Massmart says imposing procurement targets may lead to job losses
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Competition Tribunal Hearing update
Massmart CEO Grant Pattison has spoken out against some of the conditions that the trade unions and Government Departments seek to have the Competition Tribunal impose on Massmart/Wal-Mart, saying the merged entity would be severely prejudiced and would not be able to compete on an equal footing with its competitors.
One of the most common conditions advanced by the opposing parties is aimed at remedying the concern regarding Wal-Mart’s perceived strategy to source a significant amount of products through imports, by placing a condition on the merged entity that commits it to a minimum specified level of procurement of domestically produced and manufactured goods.
In his witness statement submitted as evidence at the Competition Tribunal Hearings into the merger between Wal-Mart Stores and Massmart Holdings Limited, Pattison said he was strongly of the view that it was simply not possible to impose procurement targets of the nature sought by the opposing parties.
“If Massmart / Wal-Mart tried (or was forced) to do this alone, the likely outcome is that the merged entity will be forced to shed jobs as its competitors gain market share at its expense,” said Pattison.
Commenting on the opposing parties’ demand that Massmart/Walmart commits to procure a certain percentage of goods from SMMEs and HDI owned firms, Pattison said that being forced to buy from particular suppliers would skew negotiations in favour of such suppliers, and normal market forces would no longer determine the outcome of negotiations.
“This will clearly have substantial, unintended competitive consequences. In particular, this will remove the incentive for local suppliers to become more efficient.
“The ultimate effect of such targets will be to raise pricing. Consumers will be forced to fund inefficient suppliers, or buy the products they want from other retailers,” he said.
Put another way, the proportion of goods ultimately sourced from local manufacturing tends to change over time and fluctuates according to market forces outside of Massmart’s control.
“Massmart cannot commit, by itself, to the current levels of procurement from local manufacturers, not because we are not supportive of local manufacturing, but because to do so would fundamentally undermine the functioning of a competitive market.
“On any basis, any such procurement targets can only be effective if they are regulated and legislated by Government and applicable across the entire value chain. In other words such targets must apply equally to all retailers and suppliers,” said Pattison.
Notes to editors
Other conditions listed by the various opposing parties include:
• A commitment by Wal-Mart to honour current union relations as well as refrain from preventing or dissuading workers from forming any new such relations and collective bargaining;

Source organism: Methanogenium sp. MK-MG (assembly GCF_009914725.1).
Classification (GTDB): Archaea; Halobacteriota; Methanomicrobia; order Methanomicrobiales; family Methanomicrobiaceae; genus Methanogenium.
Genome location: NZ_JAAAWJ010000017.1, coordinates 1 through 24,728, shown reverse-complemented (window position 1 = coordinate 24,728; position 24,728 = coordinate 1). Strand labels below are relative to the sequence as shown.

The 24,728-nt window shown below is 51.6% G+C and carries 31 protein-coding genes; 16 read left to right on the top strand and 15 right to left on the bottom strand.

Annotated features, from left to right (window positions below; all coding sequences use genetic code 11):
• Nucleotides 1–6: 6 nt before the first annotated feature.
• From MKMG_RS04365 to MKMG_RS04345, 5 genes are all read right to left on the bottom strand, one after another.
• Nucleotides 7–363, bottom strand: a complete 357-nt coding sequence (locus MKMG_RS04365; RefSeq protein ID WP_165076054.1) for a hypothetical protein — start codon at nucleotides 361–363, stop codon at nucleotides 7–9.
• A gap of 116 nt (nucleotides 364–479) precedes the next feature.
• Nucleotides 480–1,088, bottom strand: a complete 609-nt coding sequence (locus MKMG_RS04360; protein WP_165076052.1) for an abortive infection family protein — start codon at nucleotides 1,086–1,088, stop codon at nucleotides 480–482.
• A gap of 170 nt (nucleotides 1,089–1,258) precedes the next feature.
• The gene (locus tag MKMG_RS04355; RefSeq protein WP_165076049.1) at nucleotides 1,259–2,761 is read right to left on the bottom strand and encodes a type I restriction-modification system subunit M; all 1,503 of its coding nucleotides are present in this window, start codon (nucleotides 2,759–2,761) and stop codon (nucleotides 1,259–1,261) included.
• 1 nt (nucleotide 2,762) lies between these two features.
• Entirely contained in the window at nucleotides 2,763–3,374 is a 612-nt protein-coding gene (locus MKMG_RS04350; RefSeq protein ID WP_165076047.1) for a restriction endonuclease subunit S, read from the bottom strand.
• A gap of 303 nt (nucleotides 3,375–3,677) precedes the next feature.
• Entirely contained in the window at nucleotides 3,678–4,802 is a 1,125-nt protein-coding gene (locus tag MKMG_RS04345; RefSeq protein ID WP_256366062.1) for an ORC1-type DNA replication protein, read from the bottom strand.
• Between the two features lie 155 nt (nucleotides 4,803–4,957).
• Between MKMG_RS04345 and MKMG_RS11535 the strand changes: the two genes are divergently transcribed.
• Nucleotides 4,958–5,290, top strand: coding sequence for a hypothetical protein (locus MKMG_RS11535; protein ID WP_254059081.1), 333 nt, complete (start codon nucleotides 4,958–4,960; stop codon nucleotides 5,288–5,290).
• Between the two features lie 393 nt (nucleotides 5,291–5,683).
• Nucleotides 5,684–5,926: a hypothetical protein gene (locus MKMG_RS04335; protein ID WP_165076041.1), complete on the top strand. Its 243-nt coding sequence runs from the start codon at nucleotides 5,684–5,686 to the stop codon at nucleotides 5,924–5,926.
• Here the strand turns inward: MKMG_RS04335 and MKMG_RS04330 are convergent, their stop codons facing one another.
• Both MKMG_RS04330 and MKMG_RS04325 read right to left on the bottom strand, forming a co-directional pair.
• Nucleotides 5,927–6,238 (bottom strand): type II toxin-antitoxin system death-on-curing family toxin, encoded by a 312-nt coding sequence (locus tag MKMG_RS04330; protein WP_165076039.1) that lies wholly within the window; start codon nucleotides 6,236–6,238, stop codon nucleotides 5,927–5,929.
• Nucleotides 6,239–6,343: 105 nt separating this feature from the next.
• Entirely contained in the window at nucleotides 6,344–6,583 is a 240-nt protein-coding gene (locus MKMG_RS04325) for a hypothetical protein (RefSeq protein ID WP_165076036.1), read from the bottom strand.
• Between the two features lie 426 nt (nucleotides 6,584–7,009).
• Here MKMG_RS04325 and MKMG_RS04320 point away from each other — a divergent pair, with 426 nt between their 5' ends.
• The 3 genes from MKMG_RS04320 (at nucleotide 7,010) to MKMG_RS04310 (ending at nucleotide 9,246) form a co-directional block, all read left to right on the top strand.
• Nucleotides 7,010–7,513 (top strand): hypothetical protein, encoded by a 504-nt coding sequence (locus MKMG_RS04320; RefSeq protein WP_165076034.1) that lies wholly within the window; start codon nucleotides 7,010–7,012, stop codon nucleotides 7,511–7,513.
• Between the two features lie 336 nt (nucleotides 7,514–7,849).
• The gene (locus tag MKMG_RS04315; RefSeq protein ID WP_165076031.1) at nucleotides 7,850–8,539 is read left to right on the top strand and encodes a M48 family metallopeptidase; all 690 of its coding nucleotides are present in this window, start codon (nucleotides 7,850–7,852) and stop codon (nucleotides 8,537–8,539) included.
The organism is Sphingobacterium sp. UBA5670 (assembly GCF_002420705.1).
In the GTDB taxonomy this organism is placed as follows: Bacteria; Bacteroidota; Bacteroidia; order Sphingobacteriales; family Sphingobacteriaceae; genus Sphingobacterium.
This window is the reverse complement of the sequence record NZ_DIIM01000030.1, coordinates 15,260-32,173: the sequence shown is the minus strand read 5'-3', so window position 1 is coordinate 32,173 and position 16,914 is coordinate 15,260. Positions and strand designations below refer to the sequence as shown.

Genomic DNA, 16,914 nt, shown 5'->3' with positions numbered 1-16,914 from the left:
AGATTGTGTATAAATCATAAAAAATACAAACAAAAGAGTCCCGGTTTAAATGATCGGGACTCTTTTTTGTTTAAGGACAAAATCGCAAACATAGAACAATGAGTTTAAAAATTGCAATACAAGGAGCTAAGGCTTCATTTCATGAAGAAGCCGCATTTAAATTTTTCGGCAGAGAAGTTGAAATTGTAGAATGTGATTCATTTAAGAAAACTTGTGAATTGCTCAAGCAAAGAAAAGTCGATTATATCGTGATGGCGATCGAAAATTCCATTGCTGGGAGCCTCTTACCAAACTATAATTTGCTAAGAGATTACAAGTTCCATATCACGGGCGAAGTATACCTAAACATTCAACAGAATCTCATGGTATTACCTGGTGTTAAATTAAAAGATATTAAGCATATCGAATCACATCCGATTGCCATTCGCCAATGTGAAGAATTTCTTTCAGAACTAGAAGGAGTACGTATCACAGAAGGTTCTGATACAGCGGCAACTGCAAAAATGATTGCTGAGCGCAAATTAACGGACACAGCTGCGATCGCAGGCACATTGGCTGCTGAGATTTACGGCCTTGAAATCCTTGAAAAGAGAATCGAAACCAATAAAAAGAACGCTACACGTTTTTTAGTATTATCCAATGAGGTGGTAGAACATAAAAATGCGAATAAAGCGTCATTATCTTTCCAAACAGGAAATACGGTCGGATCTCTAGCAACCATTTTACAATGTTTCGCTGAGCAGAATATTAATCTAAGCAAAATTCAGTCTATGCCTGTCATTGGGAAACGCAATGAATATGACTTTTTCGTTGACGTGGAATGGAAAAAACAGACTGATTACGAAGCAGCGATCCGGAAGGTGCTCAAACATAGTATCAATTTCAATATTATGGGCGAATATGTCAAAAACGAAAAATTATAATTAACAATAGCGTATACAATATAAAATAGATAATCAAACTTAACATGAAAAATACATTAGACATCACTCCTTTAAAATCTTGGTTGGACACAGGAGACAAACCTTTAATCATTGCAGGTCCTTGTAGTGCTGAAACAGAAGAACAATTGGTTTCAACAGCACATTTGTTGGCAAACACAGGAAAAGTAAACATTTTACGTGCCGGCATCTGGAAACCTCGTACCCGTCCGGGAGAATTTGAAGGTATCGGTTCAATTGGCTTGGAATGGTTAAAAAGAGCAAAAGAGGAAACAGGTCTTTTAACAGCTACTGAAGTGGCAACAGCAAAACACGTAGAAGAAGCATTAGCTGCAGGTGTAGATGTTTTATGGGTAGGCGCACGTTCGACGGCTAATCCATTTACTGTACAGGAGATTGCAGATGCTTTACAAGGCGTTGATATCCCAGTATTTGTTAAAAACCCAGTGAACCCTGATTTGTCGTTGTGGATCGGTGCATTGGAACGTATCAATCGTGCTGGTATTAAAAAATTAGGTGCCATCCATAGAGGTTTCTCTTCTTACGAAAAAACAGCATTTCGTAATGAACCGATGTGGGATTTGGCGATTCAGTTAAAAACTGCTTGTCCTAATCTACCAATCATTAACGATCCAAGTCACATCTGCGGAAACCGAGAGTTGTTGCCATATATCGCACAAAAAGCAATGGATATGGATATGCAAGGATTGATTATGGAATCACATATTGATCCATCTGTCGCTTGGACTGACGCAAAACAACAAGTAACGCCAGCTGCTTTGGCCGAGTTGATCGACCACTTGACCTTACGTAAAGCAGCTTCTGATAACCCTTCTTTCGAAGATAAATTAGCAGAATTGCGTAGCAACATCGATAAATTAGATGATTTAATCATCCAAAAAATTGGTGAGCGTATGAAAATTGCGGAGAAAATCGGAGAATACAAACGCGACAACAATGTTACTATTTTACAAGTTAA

• Those relating to the limitation of the extent of foreign ownership or the form of foreign ownership of South African firms;
• Requiring foreign firms that do invest in South Africa to have a positive global reputation;
• Commitments to the quality of goods supplied (referred to as “consumer protection mechanisms”);
• That the merger does not result in job losses or failed firms;
• That there be no downward variation in terms of employment;
• The requirement that Massmart pays an equivalent or better wage relative to the industry average;
• A commitment to procure a certain percentage of goods from SMMEs and HDI owned firms;
• A commitment to create new jobs;
• Restricting new stores to city outskirts;
• Limiting the scope of expansion, by region, size or acquisition;
• That Massmart provide favourable terms to suppliers;
• Requiring Massmart to ensure overseas suppliers comply with labour laws;
• Preventing the merger for a period of time so that South Africans can have a fully informed debate;
• Limiting the products Massmart can sell;
• Limiting market shares for specific goods and categories of goods;
• Applying something similar to the UK Supermarkets Code of Practice and an ombudsman to oversee the implementation;
• Prohibiting retailers from direct dealings with producers;
• Prohibiting of below-cost selling;
• A requirement that the merged firm accept ”joint–liability” with its suppliers for compliance with labour laws “where the cost of the contract would not allow wages and benefits sufficient to comply” with labour law;
• A commitment by Wal-Mart to the “four core conventions of the ILO”, namely prohibition of child labour, prohibition of forced labour, non-discrimination and freedom of association;
• The suspension of the new performance management systems until there has been an informed and agreed upon discussion;
• A requirement that the merged firm develop programs to allow local suppliers to export through Wal-Mart’s global distribution network.
• Finally, a common condition suggested relates to regular monitoring and enforcement mechanisms, such as requiring Wal-Mart to report to the Competition Commission on a scheduled basis, providing it with all relevant data, supplier locations, breakdowns of domestic procurement etc.
• Issued by Brunswick on behalf of Massmart